• SugarSync saves a certain number of previous file versions, and those previous versions don’t count toward your storage quota (I don’t remember how many versions off the top of my head, but you can Google it.)

    I didn’t list Dropbox’s referral bonuses because I was trying to keep it as simple as possible, and stick to bonus storage that you can get exclusively by using the app (referral bonuses require someone with a desktop PC to register, download/install the software, etc. – you can’t get them exclusively through Android).

    Reply
  • Avatar of ATLANTA

    Yoda digits says their is a strong movement in the digital forces be careful of the dark side apprentice

    Reply
  • Nevermind – I see it. Looks like it only works for basic text files, not .docx. Google Drive beats it in that regard, still!

    Reply
  • There’s some more like Cabonite and Crash Protection that I think offer mobile solutions – would like to see the list expanded to include as many as possible.

    Reply
  • You might already have Polaris set as default, maybe the Dropbox text editor only opens actual txt files or older .doc formats, not sure.

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  • Blah, was meant as reply for one of your other replies but I see you figured it out now anyway.

    Reply
  • You also forgot ASUS Webstorage (www.asuswebstorage.com). They have a PC app and Android App & Widget that syncs multiple folders across all devices. They also have an app that plays music directly from your webstorage. Sharing of folders/files consists of a shareable link I believe. It comes with 2GB free (unless you sign up from an ASUS device, then you start with 8GB for life. You can get half a gig bonus for everyone you refer up to 10GBs. If you need more space, you get 50GBs for $50/1yr, $90/2yrs, or 500GBs for $100/1yr, $180/2yrs. Had it for a couple weeks and I like it so far.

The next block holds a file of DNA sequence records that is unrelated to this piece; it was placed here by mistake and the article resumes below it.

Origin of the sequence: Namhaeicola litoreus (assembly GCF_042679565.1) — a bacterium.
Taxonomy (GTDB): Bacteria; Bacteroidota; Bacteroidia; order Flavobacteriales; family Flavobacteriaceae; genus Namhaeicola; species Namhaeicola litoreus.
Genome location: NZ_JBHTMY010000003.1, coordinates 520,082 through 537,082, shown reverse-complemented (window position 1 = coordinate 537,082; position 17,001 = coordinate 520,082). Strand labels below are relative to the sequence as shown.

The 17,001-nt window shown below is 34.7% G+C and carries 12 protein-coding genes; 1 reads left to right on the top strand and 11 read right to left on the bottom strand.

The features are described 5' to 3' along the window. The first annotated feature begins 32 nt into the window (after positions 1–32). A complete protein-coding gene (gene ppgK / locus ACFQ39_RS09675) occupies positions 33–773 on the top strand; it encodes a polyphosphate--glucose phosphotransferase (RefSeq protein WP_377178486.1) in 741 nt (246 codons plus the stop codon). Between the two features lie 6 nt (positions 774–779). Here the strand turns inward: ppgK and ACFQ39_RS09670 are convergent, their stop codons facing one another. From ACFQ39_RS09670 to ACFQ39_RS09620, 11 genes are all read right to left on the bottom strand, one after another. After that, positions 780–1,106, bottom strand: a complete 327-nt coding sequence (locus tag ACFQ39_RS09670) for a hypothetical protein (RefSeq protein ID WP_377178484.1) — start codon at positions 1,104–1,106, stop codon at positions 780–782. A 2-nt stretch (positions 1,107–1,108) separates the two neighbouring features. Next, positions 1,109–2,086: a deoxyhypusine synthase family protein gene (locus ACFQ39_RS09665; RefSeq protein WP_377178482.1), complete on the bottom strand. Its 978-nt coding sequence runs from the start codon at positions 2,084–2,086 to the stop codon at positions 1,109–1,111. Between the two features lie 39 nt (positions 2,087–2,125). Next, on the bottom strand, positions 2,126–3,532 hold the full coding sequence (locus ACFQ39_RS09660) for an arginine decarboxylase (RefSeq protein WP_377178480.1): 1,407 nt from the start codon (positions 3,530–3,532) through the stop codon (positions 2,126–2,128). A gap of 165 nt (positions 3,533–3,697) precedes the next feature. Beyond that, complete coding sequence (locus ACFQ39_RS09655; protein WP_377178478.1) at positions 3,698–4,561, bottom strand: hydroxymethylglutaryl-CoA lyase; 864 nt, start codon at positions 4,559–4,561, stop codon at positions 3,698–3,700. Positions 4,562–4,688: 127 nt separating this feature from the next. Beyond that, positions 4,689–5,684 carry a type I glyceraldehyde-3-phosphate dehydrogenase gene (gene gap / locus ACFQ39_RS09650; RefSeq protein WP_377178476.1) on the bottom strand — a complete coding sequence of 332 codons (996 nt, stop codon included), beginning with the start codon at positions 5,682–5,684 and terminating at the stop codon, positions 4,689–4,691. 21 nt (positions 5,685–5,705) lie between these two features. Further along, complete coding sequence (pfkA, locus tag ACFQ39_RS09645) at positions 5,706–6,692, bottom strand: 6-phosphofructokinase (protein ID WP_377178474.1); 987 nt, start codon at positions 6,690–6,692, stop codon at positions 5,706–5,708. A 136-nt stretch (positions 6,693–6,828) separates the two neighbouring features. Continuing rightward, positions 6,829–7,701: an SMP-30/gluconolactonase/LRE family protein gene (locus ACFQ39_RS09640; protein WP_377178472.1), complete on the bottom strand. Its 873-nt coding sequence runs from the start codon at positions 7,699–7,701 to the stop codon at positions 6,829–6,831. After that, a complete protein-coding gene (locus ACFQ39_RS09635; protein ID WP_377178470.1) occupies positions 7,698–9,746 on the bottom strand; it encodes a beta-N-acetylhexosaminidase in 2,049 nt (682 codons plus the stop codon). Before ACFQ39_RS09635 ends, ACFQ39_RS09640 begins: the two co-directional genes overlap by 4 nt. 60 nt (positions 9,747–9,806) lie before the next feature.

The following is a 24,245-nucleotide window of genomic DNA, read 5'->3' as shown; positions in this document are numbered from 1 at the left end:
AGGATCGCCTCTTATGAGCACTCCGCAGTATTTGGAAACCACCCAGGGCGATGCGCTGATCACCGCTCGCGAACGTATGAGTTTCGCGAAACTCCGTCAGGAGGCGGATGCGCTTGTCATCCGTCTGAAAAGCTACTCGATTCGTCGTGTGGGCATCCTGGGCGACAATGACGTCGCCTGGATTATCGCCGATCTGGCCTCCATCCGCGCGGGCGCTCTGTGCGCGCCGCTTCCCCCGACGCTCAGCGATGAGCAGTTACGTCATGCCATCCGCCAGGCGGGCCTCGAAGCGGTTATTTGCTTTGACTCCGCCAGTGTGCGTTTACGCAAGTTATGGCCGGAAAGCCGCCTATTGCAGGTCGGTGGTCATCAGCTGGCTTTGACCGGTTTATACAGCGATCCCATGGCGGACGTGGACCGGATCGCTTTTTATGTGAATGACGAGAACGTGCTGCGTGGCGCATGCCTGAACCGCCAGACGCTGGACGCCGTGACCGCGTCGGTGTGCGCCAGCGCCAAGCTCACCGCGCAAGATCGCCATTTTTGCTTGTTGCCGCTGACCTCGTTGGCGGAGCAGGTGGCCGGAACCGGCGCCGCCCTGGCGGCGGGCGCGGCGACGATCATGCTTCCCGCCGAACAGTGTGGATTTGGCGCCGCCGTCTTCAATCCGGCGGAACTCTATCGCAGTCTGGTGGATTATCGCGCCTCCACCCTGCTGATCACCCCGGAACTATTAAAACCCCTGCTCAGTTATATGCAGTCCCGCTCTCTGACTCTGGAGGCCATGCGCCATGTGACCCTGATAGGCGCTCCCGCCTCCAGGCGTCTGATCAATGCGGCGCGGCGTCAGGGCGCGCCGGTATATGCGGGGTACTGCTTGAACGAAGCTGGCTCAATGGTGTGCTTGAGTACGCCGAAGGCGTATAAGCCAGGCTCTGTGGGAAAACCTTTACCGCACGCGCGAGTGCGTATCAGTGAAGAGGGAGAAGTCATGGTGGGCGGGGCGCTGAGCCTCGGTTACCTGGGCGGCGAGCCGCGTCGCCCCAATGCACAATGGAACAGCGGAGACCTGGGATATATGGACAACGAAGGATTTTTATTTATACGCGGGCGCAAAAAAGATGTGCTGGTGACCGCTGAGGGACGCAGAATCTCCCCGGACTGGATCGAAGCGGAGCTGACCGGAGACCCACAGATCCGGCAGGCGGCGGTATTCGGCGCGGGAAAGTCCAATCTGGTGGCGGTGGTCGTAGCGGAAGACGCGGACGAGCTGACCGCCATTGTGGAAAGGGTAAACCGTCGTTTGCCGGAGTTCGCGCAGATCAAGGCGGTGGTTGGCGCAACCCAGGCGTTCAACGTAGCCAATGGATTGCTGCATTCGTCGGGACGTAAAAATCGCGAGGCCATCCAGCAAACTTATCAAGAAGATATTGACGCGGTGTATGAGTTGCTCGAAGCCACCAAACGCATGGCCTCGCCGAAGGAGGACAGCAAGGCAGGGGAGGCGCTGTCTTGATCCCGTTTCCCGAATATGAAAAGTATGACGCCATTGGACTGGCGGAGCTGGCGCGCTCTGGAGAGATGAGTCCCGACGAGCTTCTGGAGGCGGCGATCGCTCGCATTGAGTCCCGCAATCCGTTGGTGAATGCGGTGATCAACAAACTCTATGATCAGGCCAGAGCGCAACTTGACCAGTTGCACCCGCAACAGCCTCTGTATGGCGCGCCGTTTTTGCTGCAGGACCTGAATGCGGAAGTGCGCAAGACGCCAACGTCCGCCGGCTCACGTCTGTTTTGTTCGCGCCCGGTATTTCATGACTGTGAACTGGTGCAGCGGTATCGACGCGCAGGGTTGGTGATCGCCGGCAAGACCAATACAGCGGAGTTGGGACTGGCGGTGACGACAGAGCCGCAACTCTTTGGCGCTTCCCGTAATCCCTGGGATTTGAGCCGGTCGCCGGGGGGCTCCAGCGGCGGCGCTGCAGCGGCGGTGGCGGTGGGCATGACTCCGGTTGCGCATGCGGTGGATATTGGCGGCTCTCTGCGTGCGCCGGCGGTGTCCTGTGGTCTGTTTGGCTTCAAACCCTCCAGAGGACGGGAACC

Reply
  • Empire Stikes Back ….. Stay tuned to the battle of the storage wars …….. This,break was brought to u by Verizon wireless

    Reply
  • Yeah, it’s a shame too cause it’s pretty nice, plus they gave old users 25GB for free if they opt in this month… Lucked out there, had an account I never used so I was able to get it. I’ll probably use it to back up important files I rarely access, maybe in an encrypted volume.

    Reply
  • I have dropbox and Box installed, though I rarely need any of them. But I did take advantage of the box offer of 50GB free for android users for a limited time period. That should earn the company several extra-points

    Reply
  • I’ve been looking for these comparisons. Great information to digest. I am a Google fan but open to trying others.

    Reply
  • sugarsync crashes and slows my two computers. yuck. dropbox is invisible and fast.

    Reply
  • Hmm – never had that problem with SugarSync, and I have had it for over a year now. It has always run flawless, and keeps improving with each update!

    Reply
  • Avatar of PatThompson

    I was SO disappointed when I discovered that Dropbox shrinks the file size of my synched photos from my HTC phone! It was great to have the auto-synch, but the smaller file size makes them pretty useless for printing any larger than a 4×6…can’t project them either because of the reduced resolution!

    Reply